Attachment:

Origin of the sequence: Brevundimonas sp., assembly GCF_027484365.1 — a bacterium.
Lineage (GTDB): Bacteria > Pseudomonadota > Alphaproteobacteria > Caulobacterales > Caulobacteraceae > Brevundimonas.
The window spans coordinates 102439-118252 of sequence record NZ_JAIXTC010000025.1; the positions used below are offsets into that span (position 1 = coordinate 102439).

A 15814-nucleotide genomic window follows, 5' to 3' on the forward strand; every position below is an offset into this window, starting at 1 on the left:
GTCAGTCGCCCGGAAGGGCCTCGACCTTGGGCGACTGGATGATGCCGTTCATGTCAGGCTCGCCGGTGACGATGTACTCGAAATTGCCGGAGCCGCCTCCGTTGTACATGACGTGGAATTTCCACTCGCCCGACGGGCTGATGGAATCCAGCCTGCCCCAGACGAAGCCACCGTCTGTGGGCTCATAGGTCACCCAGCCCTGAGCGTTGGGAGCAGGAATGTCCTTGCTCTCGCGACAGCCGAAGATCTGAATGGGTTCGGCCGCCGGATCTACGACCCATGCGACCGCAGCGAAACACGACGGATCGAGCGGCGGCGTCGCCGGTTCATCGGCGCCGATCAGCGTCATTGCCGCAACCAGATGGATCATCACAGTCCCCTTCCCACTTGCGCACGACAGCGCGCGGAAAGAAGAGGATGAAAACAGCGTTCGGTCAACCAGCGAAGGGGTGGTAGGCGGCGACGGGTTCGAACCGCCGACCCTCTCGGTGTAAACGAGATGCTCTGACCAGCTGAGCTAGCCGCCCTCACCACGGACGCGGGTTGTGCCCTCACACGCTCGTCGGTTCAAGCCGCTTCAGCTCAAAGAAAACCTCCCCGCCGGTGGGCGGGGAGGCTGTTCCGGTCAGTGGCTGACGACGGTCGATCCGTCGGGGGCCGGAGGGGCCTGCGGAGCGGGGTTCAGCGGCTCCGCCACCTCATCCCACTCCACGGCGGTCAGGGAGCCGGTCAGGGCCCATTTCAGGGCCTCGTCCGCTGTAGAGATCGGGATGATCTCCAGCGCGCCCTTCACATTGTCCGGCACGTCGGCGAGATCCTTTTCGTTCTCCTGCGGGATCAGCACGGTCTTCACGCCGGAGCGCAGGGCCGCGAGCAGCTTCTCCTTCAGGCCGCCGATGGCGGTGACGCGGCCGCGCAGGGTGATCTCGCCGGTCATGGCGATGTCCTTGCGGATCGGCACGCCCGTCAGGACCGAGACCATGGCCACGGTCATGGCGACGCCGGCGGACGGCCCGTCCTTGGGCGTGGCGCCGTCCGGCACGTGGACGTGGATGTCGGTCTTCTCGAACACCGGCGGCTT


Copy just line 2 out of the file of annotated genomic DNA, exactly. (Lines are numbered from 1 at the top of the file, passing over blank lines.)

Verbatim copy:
Lineage (GTDB): Bacteria > Pseudomonadota > Alphaproteobacteria > Caulobacterales > Caulobacteraceae > Brevundimonas.